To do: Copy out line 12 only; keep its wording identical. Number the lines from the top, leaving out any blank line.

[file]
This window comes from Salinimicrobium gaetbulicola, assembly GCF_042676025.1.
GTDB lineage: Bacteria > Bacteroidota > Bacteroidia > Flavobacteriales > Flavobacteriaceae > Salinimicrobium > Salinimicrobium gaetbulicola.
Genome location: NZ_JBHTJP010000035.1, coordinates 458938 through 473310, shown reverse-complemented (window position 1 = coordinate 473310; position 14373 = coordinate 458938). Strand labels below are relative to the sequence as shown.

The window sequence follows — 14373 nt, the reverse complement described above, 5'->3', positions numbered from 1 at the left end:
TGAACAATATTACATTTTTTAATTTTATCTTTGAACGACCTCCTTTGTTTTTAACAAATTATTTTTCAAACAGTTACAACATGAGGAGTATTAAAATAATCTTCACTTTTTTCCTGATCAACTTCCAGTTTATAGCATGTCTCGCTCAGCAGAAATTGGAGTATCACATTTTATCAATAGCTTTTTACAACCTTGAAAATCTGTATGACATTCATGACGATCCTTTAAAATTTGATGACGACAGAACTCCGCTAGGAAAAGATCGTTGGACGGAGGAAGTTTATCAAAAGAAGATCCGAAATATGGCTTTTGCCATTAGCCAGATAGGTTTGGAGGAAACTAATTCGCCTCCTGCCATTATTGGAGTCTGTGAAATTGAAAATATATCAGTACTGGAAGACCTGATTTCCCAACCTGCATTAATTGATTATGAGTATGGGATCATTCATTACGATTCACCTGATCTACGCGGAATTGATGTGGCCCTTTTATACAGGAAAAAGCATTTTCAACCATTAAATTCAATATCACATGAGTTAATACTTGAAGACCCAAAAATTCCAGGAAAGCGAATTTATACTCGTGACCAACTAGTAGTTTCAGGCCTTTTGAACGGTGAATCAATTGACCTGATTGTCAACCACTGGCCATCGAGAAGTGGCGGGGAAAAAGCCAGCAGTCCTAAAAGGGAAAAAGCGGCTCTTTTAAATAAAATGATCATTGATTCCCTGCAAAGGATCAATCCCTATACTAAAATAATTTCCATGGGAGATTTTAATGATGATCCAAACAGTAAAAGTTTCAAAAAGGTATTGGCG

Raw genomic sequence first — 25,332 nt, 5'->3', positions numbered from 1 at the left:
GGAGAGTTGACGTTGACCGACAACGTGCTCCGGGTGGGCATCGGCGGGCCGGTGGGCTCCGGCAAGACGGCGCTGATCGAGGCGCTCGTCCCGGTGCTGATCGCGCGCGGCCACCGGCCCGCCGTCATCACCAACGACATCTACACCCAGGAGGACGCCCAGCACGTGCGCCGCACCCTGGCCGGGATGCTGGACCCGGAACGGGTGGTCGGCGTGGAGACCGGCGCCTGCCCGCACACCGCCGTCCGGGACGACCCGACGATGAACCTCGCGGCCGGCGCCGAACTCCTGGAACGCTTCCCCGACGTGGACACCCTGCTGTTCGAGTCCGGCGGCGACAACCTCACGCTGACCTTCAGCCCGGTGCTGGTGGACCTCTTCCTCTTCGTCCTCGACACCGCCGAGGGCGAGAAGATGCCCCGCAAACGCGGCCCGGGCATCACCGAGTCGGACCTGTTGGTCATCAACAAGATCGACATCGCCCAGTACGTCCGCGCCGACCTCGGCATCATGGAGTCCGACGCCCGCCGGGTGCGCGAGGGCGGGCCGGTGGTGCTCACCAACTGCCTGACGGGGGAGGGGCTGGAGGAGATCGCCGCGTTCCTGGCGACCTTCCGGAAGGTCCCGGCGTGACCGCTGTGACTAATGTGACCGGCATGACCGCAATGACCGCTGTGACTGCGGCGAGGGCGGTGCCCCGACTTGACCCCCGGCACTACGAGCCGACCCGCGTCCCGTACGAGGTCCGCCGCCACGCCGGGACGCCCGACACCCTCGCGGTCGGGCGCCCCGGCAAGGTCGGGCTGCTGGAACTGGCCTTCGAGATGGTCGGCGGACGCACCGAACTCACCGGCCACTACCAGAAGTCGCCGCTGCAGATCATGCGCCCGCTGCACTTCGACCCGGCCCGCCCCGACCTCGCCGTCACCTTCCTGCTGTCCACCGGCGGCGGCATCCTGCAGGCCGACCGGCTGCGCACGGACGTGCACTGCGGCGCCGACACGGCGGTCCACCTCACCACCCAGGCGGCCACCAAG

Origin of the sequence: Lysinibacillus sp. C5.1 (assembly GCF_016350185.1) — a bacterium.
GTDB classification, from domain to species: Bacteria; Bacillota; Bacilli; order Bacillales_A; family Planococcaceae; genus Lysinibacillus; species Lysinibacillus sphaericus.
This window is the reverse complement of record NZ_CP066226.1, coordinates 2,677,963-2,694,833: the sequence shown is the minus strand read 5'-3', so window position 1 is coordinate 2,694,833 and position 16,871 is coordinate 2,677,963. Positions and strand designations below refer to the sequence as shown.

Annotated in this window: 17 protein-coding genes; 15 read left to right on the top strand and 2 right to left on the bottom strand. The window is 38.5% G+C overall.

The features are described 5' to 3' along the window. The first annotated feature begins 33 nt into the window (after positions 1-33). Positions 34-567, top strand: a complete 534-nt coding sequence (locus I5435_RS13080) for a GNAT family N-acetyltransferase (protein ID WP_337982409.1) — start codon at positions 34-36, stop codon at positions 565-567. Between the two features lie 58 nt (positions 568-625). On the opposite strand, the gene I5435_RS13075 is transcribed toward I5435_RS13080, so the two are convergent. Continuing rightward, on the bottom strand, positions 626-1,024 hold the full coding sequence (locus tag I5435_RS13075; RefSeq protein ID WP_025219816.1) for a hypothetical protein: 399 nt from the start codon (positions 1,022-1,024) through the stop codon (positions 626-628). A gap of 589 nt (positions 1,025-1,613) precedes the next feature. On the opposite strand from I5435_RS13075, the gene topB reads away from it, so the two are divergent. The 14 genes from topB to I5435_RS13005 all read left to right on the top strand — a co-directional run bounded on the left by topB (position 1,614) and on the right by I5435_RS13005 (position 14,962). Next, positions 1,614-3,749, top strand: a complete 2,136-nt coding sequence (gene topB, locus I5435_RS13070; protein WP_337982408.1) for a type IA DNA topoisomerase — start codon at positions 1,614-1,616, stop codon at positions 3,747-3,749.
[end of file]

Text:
The features are described 5' to 3' along the window. The first annotated feature begins 33 nt into the window (after positions 1-33). Positions 34-567, top strand: a complete 534-nt coding sequence (locus I5435_RS13080) for a GNAT family N-acetyltransferase (protein ID WP_337982409.1) — start codon at positions 34-36, stop codon at positions 565-567. Between the two features lie 58 nt (positions 568-625). On the opposite strand, the gene I5435_RS13075 is transcribed toward I5435_RS13080, so the two are convergent. Continuing rightward, on the bottom strand, positions 626-1,024 hold the full coding sequence (locus tag I5435_RS13075; RefSeq protein ID WP_025219816.1) for a hypothetical protein: 399 nt from the start codon (positions 1,022-1,024) through the stop codon (positions 626-628). A gap of 589 nt (positions 1,025-1,613) precedes the next feature. On the opposite strand from I5435_RS13075, the gene topB reads away from it, so the two are divergent. The 14 genes from topB to I5435_RS13005 all read left to right on the top strand — a co-directional run bounded on the left by topB (position 1,614) and on the right by I5435_RS13005 (position 14,962). Next, positions 1,614-3,749, top strand: a complete 2,136-nt coding sequence (gene topB, locus I5435_RS13070; protein WP_337982408.1) for a type IA DNA topoisomerase — start codon at positions 1,614-1,616, stop codon at positions 3,747-3,749.